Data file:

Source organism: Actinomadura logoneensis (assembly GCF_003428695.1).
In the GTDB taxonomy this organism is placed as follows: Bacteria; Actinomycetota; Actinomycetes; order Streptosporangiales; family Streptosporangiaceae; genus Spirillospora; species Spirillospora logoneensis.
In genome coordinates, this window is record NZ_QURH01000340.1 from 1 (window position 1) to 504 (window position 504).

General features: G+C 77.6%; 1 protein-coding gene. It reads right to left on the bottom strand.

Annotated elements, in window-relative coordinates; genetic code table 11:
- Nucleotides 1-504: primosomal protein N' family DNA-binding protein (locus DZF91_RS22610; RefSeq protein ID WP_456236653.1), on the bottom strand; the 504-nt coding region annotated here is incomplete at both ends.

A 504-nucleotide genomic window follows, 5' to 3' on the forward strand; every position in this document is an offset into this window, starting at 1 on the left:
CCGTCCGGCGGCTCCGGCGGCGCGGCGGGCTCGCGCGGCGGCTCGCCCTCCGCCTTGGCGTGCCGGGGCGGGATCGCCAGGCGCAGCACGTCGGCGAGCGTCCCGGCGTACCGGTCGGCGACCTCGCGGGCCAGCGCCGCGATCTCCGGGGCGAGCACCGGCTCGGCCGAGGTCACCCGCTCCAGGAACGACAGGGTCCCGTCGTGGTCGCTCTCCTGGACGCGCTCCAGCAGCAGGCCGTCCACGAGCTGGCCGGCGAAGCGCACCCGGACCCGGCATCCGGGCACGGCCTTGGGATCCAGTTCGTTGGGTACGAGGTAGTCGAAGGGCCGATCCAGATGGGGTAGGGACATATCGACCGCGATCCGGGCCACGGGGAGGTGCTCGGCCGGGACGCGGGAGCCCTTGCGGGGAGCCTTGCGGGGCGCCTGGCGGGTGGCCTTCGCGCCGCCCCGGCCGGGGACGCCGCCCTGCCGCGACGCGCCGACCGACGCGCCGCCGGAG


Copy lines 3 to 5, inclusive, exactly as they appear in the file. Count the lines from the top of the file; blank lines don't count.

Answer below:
In genome coordinates, this window is record NZ_QURH01000340.1 from 1 (window position 1) to 504 (window position 504).

General features: G+C 77.6%; 1 protein-coding gene. It reads right to left on the bottom strand.

Annotated elements, in window-relative coordinates; genetic code table 11: